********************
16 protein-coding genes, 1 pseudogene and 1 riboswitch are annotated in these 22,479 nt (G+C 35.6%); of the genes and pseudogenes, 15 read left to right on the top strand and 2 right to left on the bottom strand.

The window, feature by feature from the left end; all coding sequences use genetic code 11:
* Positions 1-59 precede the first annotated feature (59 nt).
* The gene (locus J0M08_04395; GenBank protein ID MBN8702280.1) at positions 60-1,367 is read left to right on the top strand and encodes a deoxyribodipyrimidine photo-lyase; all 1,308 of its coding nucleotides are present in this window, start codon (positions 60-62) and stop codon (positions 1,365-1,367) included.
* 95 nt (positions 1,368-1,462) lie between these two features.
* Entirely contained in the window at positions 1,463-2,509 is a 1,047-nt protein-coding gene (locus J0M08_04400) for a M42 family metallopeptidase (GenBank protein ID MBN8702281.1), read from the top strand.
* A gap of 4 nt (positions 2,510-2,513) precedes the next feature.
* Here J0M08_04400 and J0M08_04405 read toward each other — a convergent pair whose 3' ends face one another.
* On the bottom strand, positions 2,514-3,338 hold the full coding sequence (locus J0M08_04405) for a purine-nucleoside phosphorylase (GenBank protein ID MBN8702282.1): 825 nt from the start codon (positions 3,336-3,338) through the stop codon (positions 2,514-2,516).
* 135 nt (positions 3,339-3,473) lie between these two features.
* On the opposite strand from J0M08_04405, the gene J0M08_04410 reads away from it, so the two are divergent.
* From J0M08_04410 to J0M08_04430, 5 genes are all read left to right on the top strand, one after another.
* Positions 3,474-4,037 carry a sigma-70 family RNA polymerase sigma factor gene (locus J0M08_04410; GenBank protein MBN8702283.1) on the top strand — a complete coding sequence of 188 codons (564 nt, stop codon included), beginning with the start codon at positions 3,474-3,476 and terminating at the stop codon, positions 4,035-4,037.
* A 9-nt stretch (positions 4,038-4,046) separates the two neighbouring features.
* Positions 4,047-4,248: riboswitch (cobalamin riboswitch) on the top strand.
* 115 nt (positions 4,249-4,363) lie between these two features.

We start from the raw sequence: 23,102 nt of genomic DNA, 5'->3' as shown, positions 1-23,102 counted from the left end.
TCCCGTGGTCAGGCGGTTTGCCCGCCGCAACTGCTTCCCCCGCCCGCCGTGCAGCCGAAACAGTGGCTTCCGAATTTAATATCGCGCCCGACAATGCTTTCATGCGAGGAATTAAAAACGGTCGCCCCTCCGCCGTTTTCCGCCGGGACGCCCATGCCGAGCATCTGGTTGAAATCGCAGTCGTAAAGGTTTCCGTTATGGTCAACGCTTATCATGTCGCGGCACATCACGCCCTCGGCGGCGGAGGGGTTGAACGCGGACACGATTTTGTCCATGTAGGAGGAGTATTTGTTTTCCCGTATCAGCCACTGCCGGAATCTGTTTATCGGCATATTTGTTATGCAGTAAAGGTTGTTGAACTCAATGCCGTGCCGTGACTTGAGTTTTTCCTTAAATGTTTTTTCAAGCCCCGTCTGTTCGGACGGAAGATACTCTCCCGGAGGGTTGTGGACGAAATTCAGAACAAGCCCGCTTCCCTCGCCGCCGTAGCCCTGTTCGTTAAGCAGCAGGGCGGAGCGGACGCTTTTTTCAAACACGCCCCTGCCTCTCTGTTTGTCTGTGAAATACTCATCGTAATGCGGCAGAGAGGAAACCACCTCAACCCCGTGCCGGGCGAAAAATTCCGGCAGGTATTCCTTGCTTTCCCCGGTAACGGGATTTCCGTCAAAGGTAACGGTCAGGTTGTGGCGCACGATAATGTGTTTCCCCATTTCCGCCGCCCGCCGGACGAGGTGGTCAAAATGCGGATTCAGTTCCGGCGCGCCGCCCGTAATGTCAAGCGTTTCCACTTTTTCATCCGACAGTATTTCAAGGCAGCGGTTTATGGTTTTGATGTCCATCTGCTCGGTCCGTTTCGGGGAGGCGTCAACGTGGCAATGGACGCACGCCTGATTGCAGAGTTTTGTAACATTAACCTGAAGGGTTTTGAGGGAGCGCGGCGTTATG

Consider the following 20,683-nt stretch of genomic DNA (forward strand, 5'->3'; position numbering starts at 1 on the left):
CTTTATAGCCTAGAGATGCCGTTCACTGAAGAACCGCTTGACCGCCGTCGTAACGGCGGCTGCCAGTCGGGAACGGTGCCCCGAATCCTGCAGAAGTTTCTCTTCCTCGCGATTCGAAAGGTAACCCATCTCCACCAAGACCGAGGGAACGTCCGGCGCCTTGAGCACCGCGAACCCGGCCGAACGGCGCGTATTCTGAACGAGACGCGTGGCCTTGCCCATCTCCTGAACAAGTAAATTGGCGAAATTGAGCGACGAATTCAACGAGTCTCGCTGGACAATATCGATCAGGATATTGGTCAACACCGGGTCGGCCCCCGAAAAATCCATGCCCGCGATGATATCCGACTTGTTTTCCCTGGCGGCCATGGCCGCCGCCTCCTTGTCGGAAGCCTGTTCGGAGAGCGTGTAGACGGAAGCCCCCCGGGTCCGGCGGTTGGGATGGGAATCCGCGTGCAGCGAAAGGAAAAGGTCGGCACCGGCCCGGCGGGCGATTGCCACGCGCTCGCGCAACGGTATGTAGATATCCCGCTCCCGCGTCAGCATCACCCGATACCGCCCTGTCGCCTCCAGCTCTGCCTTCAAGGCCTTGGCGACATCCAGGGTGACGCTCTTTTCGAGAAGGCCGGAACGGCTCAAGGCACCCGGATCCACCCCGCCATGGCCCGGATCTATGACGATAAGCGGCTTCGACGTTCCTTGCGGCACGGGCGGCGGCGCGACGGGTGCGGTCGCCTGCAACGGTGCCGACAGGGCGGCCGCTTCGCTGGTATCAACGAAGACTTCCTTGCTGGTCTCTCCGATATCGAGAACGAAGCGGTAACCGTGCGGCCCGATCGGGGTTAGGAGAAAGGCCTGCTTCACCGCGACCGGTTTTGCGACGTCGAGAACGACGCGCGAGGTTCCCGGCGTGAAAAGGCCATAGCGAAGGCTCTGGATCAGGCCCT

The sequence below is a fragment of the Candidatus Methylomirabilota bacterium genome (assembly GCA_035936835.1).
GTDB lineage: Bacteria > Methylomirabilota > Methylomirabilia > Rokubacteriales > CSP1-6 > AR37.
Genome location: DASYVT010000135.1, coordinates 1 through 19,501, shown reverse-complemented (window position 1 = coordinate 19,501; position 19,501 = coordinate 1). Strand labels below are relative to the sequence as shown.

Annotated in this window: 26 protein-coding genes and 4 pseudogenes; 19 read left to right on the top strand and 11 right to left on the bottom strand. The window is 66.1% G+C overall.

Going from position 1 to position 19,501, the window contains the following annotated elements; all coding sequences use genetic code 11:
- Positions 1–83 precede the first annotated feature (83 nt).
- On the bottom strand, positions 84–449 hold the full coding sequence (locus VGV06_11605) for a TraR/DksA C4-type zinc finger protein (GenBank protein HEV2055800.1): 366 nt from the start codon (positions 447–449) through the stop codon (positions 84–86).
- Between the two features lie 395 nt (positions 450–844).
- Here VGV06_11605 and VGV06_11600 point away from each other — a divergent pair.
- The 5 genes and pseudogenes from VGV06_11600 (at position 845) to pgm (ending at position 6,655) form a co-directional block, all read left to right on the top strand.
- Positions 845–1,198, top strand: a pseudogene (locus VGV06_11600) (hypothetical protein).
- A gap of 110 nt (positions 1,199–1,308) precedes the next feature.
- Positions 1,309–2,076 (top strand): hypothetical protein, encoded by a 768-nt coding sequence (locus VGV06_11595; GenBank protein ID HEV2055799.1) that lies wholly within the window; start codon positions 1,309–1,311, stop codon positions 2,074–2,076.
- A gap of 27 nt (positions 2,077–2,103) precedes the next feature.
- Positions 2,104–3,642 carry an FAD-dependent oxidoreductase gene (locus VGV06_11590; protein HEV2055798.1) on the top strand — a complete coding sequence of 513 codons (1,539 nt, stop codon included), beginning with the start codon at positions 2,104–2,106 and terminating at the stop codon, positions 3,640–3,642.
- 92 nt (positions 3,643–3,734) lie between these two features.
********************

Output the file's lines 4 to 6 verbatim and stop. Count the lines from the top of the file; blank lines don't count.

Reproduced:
* The gene (locus J0M08_04395; GenBank protein ID MBN8702280.1) at positions 60-1,367 is read left to right on the top strand and encodes a deoxyribodipyrimidine photo-lyase; all 1,308 of its coding nucleotides are present in this window, start codon (positions 60-62) and stop codon (positions 1,365-1,367) included.
* 95 nt (positions 1,368-1,462) lie between these two features.
* Entirely contained in the window at positions 1,463-2,509 is a 1,047-nt protein-coding gene (locus J0M08_04400) for a M42 family metallopeptidase (GenBank protein ID MBN8702281.1), read from the top strand.